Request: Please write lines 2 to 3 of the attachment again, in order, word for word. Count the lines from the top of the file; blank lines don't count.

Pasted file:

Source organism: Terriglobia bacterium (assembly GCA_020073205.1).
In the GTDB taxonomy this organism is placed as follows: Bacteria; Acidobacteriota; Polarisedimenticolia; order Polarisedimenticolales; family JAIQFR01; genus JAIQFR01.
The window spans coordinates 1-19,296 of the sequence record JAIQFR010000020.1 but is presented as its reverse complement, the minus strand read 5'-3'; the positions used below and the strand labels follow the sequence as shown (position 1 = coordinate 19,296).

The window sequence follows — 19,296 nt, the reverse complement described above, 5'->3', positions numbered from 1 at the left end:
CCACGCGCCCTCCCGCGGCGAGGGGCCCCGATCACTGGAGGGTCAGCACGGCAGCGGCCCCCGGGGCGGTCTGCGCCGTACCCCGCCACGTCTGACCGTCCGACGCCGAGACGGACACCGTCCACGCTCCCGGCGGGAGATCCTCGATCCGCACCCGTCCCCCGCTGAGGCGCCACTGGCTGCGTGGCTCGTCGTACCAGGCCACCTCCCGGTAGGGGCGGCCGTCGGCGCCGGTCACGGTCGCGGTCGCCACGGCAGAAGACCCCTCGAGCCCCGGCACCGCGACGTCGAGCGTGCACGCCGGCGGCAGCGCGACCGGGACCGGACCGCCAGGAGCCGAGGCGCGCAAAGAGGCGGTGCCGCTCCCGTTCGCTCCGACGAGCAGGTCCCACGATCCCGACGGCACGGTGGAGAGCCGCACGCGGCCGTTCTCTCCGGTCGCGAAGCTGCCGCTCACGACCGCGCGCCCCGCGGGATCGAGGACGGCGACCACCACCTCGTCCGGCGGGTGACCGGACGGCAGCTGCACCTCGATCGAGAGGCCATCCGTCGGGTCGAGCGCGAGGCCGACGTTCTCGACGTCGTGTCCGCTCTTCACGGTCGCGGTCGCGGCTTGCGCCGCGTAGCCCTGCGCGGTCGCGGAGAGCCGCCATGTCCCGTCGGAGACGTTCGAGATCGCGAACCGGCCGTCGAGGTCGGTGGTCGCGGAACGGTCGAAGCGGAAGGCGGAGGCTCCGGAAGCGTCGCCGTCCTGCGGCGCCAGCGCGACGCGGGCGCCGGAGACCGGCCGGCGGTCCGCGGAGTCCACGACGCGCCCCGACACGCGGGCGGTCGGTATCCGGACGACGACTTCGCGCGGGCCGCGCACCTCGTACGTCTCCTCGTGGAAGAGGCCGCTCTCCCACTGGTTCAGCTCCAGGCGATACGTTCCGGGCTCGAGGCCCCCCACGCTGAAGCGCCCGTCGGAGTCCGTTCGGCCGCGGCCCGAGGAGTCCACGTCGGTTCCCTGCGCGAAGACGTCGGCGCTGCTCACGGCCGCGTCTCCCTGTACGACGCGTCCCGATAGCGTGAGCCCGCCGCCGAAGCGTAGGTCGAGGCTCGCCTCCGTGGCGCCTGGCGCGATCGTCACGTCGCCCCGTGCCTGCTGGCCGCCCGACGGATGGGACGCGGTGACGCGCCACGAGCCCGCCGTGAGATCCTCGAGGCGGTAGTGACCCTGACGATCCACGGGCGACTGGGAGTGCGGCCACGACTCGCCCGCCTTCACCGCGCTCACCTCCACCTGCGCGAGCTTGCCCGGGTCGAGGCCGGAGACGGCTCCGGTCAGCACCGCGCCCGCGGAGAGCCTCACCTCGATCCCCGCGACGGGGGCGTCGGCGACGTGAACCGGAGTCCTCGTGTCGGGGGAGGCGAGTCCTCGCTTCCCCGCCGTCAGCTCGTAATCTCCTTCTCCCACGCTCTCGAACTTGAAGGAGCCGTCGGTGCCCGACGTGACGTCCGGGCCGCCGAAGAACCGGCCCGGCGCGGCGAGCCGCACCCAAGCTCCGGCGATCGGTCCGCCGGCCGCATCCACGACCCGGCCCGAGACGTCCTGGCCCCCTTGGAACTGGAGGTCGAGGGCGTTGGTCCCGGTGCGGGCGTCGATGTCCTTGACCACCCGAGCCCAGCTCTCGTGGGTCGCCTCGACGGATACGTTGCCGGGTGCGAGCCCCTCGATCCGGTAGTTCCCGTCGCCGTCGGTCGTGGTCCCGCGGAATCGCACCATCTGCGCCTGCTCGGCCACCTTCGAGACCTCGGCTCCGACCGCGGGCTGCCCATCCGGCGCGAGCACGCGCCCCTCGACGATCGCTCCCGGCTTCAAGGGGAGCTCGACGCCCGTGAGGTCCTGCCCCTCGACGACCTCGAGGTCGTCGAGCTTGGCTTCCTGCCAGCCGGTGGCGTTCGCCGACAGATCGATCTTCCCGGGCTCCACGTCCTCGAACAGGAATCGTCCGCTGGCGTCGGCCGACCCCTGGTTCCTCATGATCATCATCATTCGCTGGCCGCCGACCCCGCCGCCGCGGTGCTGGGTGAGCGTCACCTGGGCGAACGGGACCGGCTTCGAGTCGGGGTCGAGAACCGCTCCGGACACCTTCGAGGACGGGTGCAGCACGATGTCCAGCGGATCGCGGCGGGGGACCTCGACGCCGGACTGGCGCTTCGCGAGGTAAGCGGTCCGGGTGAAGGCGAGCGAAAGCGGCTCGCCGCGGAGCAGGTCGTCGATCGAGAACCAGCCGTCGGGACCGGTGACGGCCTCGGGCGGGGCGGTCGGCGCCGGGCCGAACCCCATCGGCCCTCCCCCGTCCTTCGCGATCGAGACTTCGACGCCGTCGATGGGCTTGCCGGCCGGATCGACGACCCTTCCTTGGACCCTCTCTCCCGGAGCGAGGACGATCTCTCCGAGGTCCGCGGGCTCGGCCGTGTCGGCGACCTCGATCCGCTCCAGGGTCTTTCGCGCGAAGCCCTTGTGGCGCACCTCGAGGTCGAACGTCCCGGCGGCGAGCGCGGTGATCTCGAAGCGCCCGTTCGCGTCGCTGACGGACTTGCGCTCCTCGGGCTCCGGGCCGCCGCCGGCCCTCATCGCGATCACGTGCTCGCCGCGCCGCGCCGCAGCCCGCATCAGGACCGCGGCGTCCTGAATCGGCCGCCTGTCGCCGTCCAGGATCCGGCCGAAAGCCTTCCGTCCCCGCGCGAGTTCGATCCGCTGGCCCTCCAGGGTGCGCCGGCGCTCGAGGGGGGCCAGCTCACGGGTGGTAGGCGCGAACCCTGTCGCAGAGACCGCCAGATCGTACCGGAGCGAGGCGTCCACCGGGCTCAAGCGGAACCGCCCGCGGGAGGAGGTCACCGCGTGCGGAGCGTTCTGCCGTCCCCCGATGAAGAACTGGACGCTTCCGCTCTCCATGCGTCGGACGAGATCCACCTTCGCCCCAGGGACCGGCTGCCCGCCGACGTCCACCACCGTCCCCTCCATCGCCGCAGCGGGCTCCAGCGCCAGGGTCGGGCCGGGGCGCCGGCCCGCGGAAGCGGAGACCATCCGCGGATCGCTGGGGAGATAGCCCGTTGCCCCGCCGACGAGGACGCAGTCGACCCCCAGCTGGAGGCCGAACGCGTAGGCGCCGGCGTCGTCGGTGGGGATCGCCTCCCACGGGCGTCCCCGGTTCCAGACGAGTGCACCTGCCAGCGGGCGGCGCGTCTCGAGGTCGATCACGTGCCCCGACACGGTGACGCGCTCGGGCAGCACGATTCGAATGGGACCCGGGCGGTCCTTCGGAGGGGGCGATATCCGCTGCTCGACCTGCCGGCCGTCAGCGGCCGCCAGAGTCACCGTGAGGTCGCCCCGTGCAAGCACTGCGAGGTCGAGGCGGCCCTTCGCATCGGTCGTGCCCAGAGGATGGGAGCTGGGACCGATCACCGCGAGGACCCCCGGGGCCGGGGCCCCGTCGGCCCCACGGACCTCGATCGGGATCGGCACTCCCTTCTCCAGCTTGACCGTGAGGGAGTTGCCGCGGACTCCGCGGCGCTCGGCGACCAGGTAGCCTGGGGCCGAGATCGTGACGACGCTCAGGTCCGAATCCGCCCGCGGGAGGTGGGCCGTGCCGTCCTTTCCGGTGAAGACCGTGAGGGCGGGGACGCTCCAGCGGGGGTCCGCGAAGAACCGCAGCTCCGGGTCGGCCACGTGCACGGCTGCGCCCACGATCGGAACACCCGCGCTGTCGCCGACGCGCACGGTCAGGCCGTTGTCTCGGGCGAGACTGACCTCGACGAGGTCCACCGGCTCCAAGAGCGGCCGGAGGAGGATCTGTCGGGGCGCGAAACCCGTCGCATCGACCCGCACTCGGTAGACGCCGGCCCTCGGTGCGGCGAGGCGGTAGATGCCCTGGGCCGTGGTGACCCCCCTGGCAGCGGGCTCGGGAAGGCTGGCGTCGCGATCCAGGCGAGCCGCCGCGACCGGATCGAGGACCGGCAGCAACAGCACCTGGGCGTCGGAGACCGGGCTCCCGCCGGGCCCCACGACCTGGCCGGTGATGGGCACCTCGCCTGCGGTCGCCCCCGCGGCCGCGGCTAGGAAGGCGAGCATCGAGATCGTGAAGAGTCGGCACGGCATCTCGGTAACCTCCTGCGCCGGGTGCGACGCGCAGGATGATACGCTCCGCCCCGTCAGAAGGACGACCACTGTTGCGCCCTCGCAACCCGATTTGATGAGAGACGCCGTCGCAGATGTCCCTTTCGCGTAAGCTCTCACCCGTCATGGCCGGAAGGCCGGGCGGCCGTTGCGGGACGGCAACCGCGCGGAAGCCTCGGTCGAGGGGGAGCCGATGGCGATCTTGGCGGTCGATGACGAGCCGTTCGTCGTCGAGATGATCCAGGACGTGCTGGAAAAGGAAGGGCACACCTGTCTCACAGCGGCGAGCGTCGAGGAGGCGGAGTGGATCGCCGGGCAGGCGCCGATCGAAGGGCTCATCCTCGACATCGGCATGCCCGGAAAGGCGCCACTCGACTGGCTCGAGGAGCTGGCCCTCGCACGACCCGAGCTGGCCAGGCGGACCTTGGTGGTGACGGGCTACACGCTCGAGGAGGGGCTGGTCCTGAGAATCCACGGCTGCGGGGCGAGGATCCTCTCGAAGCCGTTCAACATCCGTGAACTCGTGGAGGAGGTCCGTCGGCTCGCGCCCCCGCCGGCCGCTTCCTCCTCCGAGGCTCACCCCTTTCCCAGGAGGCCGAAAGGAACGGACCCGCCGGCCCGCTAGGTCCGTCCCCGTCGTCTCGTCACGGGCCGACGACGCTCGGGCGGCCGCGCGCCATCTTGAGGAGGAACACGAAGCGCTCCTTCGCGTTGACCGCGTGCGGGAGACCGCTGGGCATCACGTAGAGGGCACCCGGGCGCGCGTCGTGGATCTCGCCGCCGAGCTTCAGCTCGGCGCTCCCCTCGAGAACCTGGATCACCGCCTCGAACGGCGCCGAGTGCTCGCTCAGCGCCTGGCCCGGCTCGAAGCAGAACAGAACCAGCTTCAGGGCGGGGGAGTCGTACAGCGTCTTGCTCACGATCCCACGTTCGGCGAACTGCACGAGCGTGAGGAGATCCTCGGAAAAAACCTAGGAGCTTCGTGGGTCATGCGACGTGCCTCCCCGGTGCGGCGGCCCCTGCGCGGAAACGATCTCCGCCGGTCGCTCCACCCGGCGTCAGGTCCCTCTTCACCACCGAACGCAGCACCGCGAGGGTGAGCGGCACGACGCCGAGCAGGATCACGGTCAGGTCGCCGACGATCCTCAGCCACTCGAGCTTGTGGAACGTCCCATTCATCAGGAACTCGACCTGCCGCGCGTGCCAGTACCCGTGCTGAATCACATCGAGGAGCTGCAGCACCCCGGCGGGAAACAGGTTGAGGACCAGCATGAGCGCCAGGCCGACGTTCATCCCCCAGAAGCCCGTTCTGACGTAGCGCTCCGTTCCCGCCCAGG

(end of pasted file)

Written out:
In the GTDB taxonomy this organism is placed as follows: Bacteria; Acidobacteriota; Polarisedimenticolia; order Polarisedimenticolales; family JAIQFR01; genus JAIQFR01.
The window spans coordinates 1-19,296 of the sequence record JAIQFR010000020.1 but is presented as its reverse complement, the minus strand read 5'-3'; the positions used below and the strand labels follow the sequence as shown (position 1 = coordinate 19,296).